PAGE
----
The Mad King

By Edgar Rice Burroughs

Page 142

rapid
rush of increasing momentum as the machine gained headway by leaps
and bounds.

The bullets were ripping the air all about him. Just ahead the
second outpost stood directly in the center of the road. There were
three soldiers and they were taking deliberate aim, as carefully as
though upon the rifle range. It seemed to Barney that they couldn't
miss him. He swerved the car suddenly from one side of the road to
the other. At the rate that it was going the move was fraught with
but little less danger than the supine facing of the leveled guns
ahead.

The three rifles spoke almost simultaneously. The glass of the
windshield shattered in Barney's face. There was a hole in the
left-hand front fender that had not been there before.

"Rotten shooting," commented Barney Custer, of Beatrice.

The soldiers still stood in the center of the road firing at the
swaying car as, lurching from side to side, it bore down upon them.
Barney sounded the raucous military horn; but the soldiers seemed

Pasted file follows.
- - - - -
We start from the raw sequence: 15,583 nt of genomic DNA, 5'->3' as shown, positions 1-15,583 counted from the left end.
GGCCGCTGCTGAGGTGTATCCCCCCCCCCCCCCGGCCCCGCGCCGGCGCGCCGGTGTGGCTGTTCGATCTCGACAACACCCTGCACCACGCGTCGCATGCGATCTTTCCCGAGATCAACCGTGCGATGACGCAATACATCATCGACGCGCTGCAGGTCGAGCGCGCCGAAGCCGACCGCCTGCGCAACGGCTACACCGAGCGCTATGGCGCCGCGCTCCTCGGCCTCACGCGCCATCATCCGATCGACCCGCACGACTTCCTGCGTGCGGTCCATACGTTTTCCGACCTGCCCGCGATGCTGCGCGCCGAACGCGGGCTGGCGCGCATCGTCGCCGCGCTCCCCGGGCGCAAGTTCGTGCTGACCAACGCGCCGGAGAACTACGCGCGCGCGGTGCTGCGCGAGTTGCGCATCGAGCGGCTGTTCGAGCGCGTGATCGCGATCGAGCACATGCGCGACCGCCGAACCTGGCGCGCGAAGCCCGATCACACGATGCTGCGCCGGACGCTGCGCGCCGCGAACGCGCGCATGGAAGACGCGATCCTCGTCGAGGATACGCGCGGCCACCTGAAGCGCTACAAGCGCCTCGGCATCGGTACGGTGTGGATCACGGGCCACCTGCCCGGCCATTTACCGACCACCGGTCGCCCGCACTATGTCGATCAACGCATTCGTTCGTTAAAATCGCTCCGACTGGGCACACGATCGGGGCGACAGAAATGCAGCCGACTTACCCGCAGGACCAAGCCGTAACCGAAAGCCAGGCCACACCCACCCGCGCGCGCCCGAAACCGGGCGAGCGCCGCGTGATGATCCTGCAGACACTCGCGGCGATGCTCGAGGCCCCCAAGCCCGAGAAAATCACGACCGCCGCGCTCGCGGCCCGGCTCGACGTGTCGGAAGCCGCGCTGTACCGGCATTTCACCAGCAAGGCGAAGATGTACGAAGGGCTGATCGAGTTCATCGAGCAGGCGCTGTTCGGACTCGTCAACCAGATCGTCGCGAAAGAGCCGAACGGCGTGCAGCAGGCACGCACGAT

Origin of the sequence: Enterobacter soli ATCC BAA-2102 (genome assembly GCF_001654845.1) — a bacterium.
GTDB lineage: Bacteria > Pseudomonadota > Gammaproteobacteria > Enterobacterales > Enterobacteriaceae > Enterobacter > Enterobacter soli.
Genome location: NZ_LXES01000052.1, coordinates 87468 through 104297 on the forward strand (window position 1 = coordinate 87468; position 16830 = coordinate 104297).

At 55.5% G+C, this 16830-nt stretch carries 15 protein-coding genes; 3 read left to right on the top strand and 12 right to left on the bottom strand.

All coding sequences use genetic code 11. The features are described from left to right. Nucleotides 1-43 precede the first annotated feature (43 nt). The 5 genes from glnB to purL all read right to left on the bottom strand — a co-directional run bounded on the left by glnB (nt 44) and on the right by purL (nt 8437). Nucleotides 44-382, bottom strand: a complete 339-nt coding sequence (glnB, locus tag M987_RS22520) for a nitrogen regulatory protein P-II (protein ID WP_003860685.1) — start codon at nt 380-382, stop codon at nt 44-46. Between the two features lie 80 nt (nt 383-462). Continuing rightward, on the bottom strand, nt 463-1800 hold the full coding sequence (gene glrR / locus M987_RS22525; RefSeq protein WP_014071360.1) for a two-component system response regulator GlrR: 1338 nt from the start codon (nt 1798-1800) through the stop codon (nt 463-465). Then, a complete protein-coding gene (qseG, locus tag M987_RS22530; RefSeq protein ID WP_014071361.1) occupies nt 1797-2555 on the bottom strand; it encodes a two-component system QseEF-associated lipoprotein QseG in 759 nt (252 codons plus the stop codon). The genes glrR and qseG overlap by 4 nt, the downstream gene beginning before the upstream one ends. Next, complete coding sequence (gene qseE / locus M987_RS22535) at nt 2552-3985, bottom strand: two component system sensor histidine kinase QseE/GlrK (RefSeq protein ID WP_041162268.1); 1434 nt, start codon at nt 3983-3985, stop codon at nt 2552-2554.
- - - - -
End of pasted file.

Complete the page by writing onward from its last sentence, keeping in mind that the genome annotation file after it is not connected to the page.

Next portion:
unconscious of their danger--they still stood there pumping lead
toward the onrushing Juggernaut. At the last instant they attempted
to rush from its path; but they were too late.

At over sixty miles an hour the huge, gray monster bore down upon
them. One of them fell beneath the wheels--the two others were
thrown high in air as the bumper struck them. The body of the man
who had fallen beneath the wheels threw the car half way across the
road--only iron nerve and strong arms held it from the ditch upon
the opposite side.

Barney Custer had never been nearer death than at that moment--not
even when he faced the firing squad before the factory wall in
Burgova. He had done that without a tremor--he had heard the bullets
of the outpost whistling about his head a moment before, with a
smile upon his lips--he had faced the leveled rifles of the three he
had ridden down and he had not quailed. But now, his machine in the
center of the road again, he shook like a leaf, still in the grip of
the sickening nausea of that awful moment when the mighty, insensate
monster beneath him had reeled drunkenly in its mad flight, swerving
toward the ditch and destruction.

For a few minutes he held to his rapid pace before he looked around,
and then it was to see two cars climbing into the road from the
encampment in the field and heading toward him in pursuit. Barney
grinned. Once more he was master of his nerves. They'd have a merry
chase,

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